This article, five myths about women’s bodies, debunks unconfirmed reports on virginity, menstruation, pregnancy risk, sleep pattern, and menopause. And replaces them with facts.
Myth: A doctor can tell if a woman is a virgin
Fact: Several studies have reported that even when doctors use 10-fold magnification, they cannot precisely separate virgins from the sexually active. It’s not as simple as looking for a hole in the hymen since there is always a hole in the hymen.
Also, many people believe the hymen seals off the vagina until virginity is lost. But according to medical experts, that is not the case. However, in rare cases when the vagina is sealed, blood from menstruation builds in the uterus causing a severe medical problem.
Myth: A woman can’t get pregnant when menstruating
Fact: While it’s a reality that a woman is unlikely to conceive during menstruation, still nothing is impossible when it comes to pregnancy. Once sperm is inside you, the sperm can wait for an egg for up to a week. Likewise, ovulation can occur soon after or even during the bleeding phase of your menstruation. Thus making perfect timing for the sperm lurking around to get a lucky union with your egg. And in any case, the timing method of birth control is not 100% foolproof. Thus enabling parents to become parents, whether planned or not.
Myth: Antibiotics make birth control pills unreliable
Fact: Birth control pills fail about one percent of the time. And that failure rate doesn’t change when taken with several varieties of antibiotics. However, there is a possible exception with rifampin which is the antibiotic prescribed for tuberculosis. Although rifampin lowers pregnancy-protecting hormone levels triggered by birth control pills. It remains uncertain whether or not the effect of antibiotics is big enough to increase pregnancy risk.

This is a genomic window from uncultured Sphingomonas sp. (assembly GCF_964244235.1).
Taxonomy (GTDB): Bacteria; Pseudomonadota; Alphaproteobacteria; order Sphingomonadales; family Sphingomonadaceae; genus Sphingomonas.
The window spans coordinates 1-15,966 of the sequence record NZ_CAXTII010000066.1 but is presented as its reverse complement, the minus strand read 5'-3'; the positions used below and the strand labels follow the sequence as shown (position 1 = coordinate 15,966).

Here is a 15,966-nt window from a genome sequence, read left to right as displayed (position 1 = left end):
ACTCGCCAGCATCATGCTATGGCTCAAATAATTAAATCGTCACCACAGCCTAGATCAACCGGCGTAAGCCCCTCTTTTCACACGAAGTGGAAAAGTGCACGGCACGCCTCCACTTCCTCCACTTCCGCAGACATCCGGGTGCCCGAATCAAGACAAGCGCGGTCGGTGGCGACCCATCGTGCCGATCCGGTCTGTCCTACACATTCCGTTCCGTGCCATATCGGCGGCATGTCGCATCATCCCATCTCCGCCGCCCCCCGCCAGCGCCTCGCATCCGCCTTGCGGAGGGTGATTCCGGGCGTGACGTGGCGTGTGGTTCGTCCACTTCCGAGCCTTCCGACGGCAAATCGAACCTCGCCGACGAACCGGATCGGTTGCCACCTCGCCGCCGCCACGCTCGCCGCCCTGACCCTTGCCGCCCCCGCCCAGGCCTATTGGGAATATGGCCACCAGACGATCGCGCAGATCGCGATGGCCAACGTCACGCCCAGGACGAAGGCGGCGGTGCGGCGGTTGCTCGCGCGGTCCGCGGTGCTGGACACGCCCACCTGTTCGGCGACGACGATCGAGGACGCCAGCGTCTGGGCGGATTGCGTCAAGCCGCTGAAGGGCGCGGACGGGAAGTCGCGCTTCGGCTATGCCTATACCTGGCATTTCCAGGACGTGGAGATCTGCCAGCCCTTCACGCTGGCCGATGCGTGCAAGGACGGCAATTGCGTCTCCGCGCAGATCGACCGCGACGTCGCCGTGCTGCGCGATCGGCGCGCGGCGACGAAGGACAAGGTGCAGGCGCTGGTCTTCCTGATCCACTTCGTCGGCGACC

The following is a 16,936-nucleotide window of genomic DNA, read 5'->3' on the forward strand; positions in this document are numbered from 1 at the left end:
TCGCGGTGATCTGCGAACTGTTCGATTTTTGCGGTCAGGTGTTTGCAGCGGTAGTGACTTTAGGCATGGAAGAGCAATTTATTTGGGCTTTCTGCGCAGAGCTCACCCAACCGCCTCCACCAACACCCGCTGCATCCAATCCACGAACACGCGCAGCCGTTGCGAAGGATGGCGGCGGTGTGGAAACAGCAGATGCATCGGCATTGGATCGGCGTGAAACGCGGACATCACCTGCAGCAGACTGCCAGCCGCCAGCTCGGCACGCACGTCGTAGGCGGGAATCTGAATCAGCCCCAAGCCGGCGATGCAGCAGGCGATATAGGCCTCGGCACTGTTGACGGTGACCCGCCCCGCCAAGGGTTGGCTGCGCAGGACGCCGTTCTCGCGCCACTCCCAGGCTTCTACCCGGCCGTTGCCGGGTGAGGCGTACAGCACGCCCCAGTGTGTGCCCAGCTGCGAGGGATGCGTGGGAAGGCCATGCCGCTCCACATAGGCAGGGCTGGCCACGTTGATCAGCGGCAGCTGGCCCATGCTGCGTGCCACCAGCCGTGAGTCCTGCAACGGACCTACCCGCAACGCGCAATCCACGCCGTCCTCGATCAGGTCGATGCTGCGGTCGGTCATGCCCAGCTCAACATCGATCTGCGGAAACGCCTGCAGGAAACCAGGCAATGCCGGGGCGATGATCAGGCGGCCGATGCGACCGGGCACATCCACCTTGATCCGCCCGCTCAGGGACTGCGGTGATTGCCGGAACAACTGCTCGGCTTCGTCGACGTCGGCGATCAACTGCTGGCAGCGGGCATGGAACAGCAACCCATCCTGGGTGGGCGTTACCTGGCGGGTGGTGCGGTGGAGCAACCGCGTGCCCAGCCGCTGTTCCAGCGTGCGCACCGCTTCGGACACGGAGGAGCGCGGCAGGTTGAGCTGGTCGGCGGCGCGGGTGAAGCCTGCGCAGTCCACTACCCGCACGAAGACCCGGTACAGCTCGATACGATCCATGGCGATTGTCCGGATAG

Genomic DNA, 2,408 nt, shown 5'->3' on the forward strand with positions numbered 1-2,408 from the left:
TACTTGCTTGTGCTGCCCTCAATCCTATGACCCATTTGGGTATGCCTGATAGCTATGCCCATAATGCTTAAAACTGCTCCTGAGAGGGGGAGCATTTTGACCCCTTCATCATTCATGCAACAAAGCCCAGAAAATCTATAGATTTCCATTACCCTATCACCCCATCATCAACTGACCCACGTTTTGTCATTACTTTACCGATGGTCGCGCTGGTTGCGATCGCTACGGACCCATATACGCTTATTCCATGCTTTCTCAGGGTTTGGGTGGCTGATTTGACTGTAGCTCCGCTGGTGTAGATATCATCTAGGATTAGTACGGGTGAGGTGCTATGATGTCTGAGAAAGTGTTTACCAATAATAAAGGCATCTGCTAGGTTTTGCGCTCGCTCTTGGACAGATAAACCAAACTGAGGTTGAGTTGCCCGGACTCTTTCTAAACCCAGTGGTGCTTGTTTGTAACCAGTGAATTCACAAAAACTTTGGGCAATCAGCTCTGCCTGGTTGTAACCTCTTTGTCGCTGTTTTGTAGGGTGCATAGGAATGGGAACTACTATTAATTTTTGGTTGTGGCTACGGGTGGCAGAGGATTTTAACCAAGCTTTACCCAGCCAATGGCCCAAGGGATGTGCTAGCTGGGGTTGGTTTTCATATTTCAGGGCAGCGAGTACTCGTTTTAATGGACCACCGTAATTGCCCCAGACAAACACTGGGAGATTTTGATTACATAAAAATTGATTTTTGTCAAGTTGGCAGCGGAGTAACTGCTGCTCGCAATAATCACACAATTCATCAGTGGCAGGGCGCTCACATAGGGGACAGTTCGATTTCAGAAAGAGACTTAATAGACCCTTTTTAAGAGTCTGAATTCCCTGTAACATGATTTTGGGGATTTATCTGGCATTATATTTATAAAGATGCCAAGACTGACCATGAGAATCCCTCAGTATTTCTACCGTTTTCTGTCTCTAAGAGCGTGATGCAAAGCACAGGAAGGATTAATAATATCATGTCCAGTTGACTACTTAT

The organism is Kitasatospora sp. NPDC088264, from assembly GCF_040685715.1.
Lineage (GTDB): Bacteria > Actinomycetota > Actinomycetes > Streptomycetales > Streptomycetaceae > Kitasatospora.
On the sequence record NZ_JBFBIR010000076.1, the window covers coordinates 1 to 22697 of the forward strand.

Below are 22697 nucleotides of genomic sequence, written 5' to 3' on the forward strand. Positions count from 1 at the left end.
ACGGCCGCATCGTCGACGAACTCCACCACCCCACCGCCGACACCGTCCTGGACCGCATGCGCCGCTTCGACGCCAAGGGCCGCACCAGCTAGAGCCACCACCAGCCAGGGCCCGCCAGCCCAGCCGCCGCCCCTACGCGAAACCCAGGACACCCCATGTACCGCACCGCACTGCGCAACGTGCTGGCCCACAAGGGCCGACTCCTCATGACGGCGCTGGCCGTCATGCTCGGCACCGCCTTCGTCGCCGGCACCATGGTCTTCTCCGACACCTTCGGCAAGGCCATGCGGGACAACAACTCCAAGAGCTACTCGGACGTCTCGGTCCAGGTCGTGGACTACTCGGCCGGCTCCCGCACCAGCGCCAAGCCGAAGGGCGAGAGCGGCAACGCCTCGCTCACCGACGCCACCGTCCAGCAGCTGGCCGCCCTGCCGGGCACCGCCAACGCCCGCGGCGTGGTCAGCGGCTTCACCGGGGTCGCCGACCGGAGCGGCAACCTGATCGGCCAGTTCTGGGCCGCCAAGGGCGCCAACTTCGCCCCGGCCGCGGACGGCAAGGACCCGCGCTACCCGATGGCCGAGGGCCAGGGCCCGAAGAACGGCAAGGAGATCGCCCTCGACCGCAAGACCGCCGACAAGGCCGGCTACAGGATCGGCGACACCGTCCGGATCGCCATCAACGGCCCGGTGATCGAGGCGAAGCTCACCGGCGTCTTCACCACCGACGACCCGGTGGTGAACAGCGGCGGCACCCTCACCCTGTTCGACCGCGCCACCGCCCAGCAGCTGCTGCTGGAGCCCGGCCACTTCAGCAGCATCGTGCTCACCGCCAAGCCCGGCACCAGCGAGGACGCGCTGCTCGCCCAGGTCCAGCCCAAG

Myth: Women need an equal amount of sleep as men
Fact: Tossing and turning during sleep causes women more psychological distress. According to a 2008 study of 210 people, disturbed sleep also raises women’s insulin and inflammation levels. These are risk factors for compromised health.
Furthermore, women who slept five or fewer hours a night were twice more likely to suffer from hypertension than women who slept for seven or more hours. But, in an earlier 2007 study of 6000 men, there was no such relationship.
Myth: Menopause causes sex drive to decline
Fact: Hearsays that surround the impact of menopause on sex place it among five myths about women’s bodies. But the reality is that the changes that come with menopause don’t necessarily affect sexual activities. A major survey of sexual habits found that roughly half of women in their fifties have sex several times a month.
While hot flashes and other discomforts linked to menopause may not put you in the mood. This is a temporary drawback because there is no direct link between menopause and sexual desire. So, if you are entering menopause, this is not the reason to say no to sex with your partner.
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